Dissecting the orbital and stellar-population structure of early-type galaxies with MUSE

Lead Research Organisation: Armagh Observatory and Planetarium
Department Name: Astronomy


How galaxies form and evolve is a key open question in modern astronomy, driving billions of dollars of international research infrastructure investment over the next ten years. Modern cosmological computer simulations of how galaxies form show that the orbits of stars and their element-abundance hold as-yet untapped information on both on how star-formation proceeded over time in galaxies and how these also grew by accreting other companion galaxies.

The project proposed here will uncover this `fossil record' by making full use of the unprecedented quality collected for galaxies in the nearby Fornax galaxy cluster (the Fornax3D project, led by applicant Sarzi) with the MUSE integral-field spectrograph installed on the Very Large Telescope of the European Southern Observatory. Such integral-field spectroscopic data allow indeed to measure the mean stellar spectrum observed at any particular point in these, which in turn allows to infer the mean motion of stars at that same point as well as an estimate of the mean stellar age and chemical content.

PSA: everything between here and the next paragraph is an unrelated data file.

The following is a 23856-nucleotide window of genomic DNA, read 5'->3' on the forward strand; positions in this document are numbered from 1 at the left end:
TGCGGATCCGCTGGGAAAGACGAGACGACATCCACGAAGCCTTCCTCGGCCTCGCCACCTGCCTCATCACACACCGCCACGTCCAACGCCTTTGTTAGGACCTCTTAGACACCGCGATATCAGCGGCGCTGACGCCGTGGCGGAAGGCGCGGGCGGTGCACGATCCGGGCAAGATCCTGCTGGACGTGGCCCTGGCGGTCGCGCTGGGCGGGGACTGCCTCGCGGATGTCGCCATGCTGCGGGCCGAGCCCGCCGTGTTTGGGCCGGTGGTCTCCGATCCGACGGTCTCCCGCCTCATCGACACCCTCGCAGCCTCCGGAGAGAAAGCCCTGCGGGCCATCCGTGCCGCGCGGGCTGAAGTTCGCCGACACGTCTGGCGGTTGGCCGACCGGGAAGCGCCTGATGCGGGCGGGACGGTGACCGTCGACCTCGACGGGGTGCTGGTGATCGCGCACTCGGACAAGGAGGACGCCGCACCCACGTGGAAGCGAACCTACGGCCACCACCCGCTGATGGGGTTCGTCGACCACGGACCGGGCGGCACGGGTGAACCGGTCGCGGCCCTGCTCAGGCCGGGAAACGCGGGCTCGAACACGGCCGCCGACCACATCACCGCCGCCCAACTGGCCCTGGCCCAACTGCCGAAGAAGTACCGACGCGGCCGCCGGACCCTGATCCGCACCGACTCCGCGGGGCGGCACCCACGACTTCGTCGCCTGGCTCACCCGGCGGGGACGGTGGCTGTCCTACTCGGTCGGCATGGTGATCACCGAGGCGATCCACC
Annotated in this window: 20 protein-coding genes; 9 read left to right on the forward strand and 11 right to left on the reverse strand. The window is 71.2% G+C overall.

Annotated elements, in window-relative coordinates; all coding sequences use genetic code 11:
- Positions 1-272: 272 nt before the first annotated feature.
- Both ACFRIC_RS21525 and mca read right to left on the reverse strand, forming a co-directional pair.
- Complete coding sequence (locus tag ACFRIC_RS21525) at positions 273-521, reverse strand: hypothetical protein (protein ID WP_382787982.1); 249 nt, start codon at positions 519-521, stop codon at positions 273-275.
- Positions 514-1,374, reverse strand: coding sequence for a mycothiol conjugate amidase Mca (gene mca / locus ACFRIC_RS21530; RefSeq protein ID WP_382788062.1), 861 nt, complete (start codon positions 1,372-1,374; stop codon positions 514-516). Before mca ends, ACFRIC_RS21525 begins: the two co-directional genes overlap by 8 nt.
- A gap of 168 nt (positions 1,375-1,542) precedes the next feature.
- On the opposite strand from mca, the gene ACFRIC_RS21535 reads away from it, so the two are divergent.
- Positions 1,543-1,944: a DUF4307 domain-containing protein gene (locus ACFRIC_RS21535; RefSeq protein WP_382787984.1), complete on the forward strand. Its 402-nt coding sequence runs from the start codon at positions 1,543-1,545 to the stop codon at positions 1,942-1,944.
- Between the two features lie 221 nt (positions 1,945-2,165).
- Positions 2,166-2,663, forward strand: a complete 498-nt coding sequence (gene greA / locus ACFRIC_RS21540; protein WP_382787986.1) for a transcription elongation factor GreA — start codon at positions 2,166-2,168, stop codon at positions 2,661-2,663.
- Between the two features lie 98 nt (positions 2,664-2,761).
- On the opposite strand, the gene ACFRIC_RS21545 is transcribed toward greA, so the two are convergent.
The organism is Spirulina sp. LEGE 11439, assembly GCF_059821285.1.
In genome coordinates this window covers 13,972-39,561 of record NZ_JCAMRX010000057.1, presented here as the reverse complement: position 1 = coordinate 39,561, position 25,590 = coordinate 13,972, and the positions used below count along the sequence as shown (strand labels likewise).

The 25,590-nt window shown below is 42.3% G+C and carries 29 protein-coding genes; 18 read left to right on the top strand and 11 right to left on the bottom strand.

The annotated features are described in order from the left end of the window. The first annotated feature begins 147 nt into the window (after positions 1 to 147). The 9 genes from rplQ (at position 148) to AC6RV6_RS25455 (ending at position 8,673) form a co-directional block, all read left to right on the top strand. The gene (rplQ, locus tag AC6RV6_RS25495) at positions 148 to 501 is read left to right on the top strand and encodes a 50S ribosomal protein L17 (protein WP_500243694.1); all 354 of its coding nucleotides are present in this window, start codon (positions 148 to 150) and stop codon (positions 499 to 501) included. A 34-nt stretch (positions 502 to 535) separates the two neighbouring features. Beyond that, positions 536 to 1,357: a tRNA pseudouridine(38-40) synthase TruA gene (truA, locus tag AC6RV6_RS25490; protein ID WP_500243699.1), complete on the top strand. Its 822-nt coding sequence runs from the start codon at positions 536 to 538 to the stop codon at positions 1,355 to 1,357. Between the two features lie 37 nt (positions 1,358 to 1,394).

This information is generally sufficient for Astronomers in the case of those galaxies where we have reasons to believe that stars formed over one single event. For most galaxies this is not the case, however, and the arduous task ahead is that of identifying from the data the different families of stars are currently present in galaxies, and understand how and when these came to be. For instance, the Milky Way and other disk galaxies is formed of three main stellar components. A central spherical bulge of old stars, a thin disk where young stars continue to form and relic, thicker disk of older stars. In the case of galaxies where star-formation is no longer occurring, the so-called early-type galaxies (ETGs, known also as elliptical or lenticular galaxies) the situation is less clear, although it evidence has been mounting that most of these objects do also harbour three distinct bulge, thin and thick components. This would also be in keeping with the idea that most ETGs descend from disk galaxies such as the Milky Way, although exactly how remains to be understood. Indeed, understanding this potential link is precisely the goal of this project, which aims understanding for instance how quickly stars ceased to form in the disk components ETGs and what role was played in particular by galactic environment, such as entering a group of galaxies like the Fornax cluster which is typical of where ETGs tend to live.